10.31973-05-27234°53'N / 82°47'W34°59'N / 82°23'W23.60 Miles150 Yards0025K0Pickens
10.41998-01-07234°48'N / 82°36'W34°50'N / 82°36'W1.50 Miles35 Yards043.0M0Pickens
 Brief Description: A tornado developed from a fast moving severe thunderstorm that raced north out of eastern Georgia. The F2 tornado destroyed several houses and mobile homes and severely damaged many other homes and businesses. Damage was sustained to the south of the track of the tornado due to strong inflow into the storm. Damage from severe thunderstorm winds in the rear flank downdraft occurred north into Easley. A powerful winter storm brought flooding rain, high winds, and a tornado to the Upstate from the evening of the 7th into the early morning of the 8th. Rainfall between 4 and 7 inches during a 2-day period across the mountains and foothills resulted in significant flooding. Many roads and bridges were covered or washed out. A wash out in Pickens county resulted in one fatality. Thunderstorms raced north through the area adding to the deluge as well as creating or enhancing strong to damaging winds. An F2 tornado touched down near Easley. Meso-scale high winds behind the complex of thunderstorms moved across the northern half of Greenville county and blew down trees and power lines. Severe thunderstorm winds combined with strong gradient winds to down trees and power lines in York county as well.
13.91952-05-10334°48'N / 82°15'W34°48'N / 82°08'W6.60 Miles83 Yards000K0Greenville
15.31980-04-13234°34'N / 82°25'W34°43'N / 82°22'W10.60 Miles33 Yards002.5M0Greenville
17.81973-05-27334°55'N / 82°13'W35°00'N / 82°03'W11.10 Miles150 Yards0162.5M0Spartanburg
21.41989-04-04234°54'N / 82°03'W2.00 Miles73 Yards00250K0Spartanburg
24.91952-05-10334°48'N / 82°08'W34°48'N / 81°51'W16.10 Miles83 Yards240K0Spartanburg
25.92008-08-26234°39'N / 82°48'W34°39'N / 82°48'W1.00 Mile30 Yards000K0KPickens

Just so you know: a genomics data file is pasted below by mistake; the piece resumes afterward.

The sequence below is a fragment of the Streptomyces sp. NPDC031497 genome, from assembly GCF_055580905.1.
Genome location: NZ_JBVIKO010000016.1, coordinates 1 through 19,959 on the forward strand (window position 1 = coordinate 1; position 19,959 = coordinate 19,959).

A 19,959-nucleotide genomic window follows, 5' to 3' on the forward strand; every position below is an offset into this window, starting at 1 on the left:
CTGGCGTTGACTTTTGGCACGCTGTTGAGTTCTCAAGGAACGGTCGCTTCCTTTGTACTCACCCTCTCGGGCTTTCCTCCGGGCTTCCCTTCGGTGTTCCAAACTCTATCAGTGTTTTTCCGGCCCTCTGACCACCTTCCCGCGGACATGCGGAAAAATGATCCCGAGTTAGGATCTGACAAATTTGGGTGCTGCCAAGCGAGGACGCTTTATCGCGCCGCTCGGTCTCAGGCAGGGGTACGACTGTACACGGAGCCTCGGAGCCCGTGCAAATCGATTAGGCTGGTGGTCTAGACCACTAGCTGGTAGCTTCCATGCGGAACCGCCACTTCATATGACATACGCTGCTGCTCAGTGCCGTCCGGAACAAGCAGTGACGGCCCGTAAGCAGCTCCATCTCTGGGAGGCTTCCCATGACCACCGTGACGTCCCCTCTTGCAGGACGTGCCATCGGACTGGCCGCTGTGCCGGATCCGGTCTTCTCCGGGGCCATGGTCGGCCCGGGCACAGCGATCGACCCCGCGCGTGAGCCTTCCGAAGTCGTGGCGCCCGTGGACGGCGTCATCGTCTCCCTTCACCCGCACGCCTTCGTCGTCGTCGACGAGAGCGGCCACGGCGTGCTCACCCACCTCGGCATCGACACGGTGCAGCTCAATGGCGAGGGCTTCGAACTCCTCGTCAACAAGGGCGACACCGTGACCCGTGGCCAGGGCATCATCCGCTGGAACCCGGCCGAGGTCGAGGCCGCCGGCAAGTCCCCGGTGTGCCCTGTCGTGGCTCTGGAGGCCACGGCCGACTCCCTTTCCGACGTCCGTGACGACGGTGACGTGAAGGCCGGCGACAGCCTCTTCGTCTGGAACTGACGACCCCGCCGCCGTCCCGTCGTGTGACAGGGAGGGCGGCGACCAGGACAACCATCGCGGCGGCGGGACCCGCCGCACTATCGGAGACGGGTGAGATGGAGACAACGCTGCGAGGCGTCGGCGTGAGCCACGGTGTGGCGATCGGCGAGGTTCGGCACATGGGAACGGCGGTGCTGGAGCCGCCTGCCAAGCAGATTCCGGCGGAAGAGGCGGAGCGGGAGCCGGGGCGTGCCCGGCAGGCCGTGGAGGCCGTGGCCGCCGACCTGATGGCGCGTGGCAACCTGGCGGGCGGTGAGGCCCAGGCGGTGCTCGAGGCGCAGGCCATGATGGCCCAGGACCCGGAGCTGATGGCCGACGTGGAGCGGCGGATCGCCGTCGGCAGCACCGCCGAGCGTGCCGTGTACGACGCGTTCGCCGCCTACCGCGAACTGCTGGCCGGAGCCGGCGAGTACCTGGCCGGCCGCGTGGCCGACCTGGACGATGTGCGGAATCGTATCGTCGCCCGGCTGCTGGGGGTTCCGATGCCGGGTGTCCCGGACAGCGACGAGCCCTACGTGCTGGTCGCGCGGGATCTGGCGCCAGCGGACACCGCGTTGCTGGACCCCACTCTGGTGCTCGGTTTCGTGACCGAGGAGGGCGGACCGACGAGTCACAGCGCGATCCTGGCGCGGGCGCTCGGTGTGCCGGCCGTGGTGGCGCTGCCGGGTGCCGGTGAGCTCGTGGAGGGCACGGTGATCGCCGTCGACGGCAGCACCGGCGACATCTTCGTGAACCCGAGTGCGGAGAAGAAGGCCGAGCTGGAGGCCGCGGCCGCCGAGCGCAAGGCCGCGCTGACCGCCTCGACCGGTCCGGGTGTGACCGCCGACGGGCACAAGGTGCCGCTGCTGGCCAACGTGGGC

Brief Description: EVENT NARRATIVE: A tornado damage path extended from northwest Anderson County, into extreme southern Pickens County, affecting the research area on the south side of the Clemson University campus. Damage was limited to downed trees and power lines. Numerous large trees were snapped off on a ridge very close to the Pickens, Anderson County line, where wind speeds were estimated at close to 120 mph, earning the tornado an EF2 rating. EPISODE NARRATIVE: The remnants of Tropical Storm Fay stalled just west of the Appalachians and slowly dissipated. A line of mini-supercells developed southeast of the low, resulting in several tornadoes over the Upstate and Northwest Piedmont of South Carolina during the afternoon hours of the 26th. A small amount of flash flooding also occurred, though the flooding was much worse in North Carolina.
25.91996-09-16234°37'N / 82°48'W34°35'N / 82°42'W6.00 Miles440 Yards023.0M0Anderson
26.21997-02-21234°55'N / 81°58'W34°55'N / 81°58'W1.00 Mile75 Yards00330K0Spartanburg
28.21980-04-13234°23'N / 82°45'W34°34'N / 82°25'W22.80 Miles200 Yards052.5M0Anderson
28.91985-08-17234°58'N / 82°00'W35°06'N / 81°55'W9.00 Miles100 Yards0392.5M0Spartanburg